John Adams’ Premiere More Ken Burns than Ken Branagh
by Jeff Dunn
Why do I go to opera? For the same reason that tenor Andrea Bocelli does: “… because opera offers such deep sensations that they will remain in a heart for a lifetime.”
Excellent singing, staging, and pit work distinguish San Francisco Opera’s new production, John Adams’ Girls of the Golden West, about the California Gold Rush. Unfortunately, composer Adams and librettist Peter Sellars each finds his own way to squelch Bocelli’s “deep sensations.” Peter Sellars loads his libretto with literary but non-musical monologues, meticulously extracted from 1850s sources. Result: little interaction between characters. And John Adams’ avoids the tunes and harmonic changes that made his previous operas memorable.
You have to wait till Act Two before dramatic conflict emerges, and then there is too much of it. While celebrating the Fourth of July, drunken miners decide to throw out all Mexican, Chilean, and Chinese workers. During the melee, one of the miners attempts to rape Josepha Segovia (the impressive mezzo J’Nai Bridges). She stabs him fatally. The mob sentences her to an immediate hanging in a trumped-up trial. Dances and subplots interrupt this plot trajectory, unfortunately, and the music does little to provide thematic continuity or interest.
A huge redwood stump center stage reminds us of the environmental despoliation of the era. Independence Day revelers dance upon the lifeless stump, while violent racism, sexism, and murder remind us of a bitter irony: the freedom celebrated applies only to white Anglo-Saxon men. Adams’ driving but dull music doesn’t do this shame justice, and the diffuse libretto loses focus.
The opera’s connecting tissue is a series of letters penned by Louise Clappe (aka “Dame Shirley”) as she accompanies her physician husband to and from Rich Bar, a gold camp on the Feather River. Here is a typical extract that illustrates the central problem of the libretto. Soprano Julia Bullock (magnificent as Dame Shirley) sings it in Act One. She is on stage in front of a huge projection of a Native American woman and sings about meeting “miserable people” grinding acorns and grasshoppers for bread. One of them particularly strikes her:
… a girl of sixteen perhaps: with those large, magnificently lustrous, yet soft eyes, so common in novels, so rare in real life. She wore a cotton chemise, disgustingly dirty, I must confess … She sat upon the ground, with her pretty brown fingers languidly interlaced above her knee “round as a period.” And she smiled up into my face as if we were the dearest of friends. (sung letter of Louise Clappe)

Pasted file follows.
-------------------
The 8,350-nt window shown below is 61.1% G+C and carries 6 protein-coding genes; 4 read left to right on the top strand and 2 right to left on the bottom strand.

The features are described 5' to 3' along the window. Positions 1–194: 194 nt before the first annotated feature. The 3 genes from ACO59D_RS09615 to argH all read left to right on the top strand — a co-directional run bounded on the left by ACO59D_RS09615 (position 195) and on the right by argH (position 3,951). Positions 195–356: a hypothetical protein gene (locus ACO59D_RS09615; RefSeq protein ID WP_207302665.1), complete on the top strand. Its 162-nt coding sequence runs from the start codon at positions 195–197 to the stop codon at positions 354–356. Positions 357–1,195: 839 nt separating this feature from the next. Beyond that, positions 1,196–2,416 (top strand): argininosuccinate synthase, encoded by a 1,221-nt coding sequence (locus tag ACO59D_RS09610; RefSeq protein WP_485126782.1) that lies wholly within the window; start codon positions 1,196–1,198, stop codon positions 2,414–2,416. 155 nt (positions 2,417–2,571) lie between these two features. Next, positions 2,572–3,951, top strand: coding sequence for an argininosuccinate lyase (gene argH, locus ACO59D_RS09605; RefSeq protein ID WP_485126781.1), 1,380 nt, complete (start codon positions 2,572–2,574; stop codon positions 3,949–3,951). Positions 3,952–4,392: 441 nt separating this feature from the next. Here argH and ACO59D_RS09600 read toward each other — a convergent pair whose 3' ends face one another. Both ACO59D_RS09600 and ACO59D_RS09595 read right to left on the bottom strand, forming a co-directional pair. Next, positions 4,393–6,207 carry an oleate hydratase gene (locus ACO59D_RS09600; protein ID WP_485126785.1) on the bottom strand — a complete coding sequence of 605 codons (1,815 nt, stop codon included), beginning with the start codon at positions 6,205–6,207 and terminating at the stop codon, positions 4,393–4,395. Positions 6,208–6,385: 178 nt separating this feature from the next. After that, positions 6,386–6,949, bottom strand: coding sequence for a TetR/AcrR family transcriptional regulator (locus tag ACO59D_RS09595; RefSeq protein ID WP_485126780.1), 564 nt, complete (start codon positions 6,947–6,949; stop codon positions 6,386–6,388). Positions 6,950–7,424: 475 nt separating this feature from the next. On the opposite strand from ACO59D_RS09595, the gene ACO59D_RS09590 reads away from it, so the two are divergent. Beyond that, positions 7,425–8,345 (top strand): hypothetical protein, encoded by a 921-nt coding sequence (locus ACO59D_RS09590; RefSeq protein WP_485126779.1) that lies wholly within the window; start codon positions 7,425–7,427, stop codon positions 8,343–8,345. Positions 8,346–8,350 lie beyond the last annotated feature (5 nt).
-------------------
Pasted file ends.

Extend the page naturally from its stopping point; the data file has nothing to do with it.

Lovely prose. Stimulating to the imagination. Interesting. But does it sing? Does it deserve music? And wouldn’t you like to see this scene, not just hear about it in front of a projection? Where is that amazing knee? Where is the encounter? This is art song, not opera. My disappointment in this scene was repeated in several similar, undramatized interludes that pepper the work.
In the musical arena, Adams’ predominant technique is to spike irregular speech accents with percussive effects. The resulting texture grows wearisome long before the 3.5 hour opera ends, and is not suitable for depicting scenes calling for tender emotions. Dame Shirley sings the only memorable music, in closing the opera with incongruous paean to the beauty of the Sierra.
Issues of libretto and score aside, I was impressed by other aspects of the production. Davóne Tines lends his marvelous bass-baritone to the role of Ned, a fugitive slave who loves Shakespeare. Elliot Madore adds as much passion as possible, despite the dry music, as Josepha’s lover Ramón. Ryan McKinny and Paul Appleby make fine hard-luck miners. And Grant Gershon conducts a superb orchestra that highlights Adams’ technical niceties, especially in the woodwinds.
But like so many of the miners then who left the Sierra with hopes of a bonanza dashed, I was left dispirited, the gold of deep sensations still buried, somewhere out there.
Girls of the Golden West by John Adams, libretto by Peter Sellars, directed by Peter Sellars, at San Francisco Opera, War Memorial Opera House, through Sunday, December 10, 2017. Info: sfopera.com
Cast: Julia Bullock, Ryan McKinny, Davóne Tines, Paul Appleby, Hye Jung Lee, Elliot Madore, J’Nai Bridges, Lorena Feijóo, and Kai Brothers.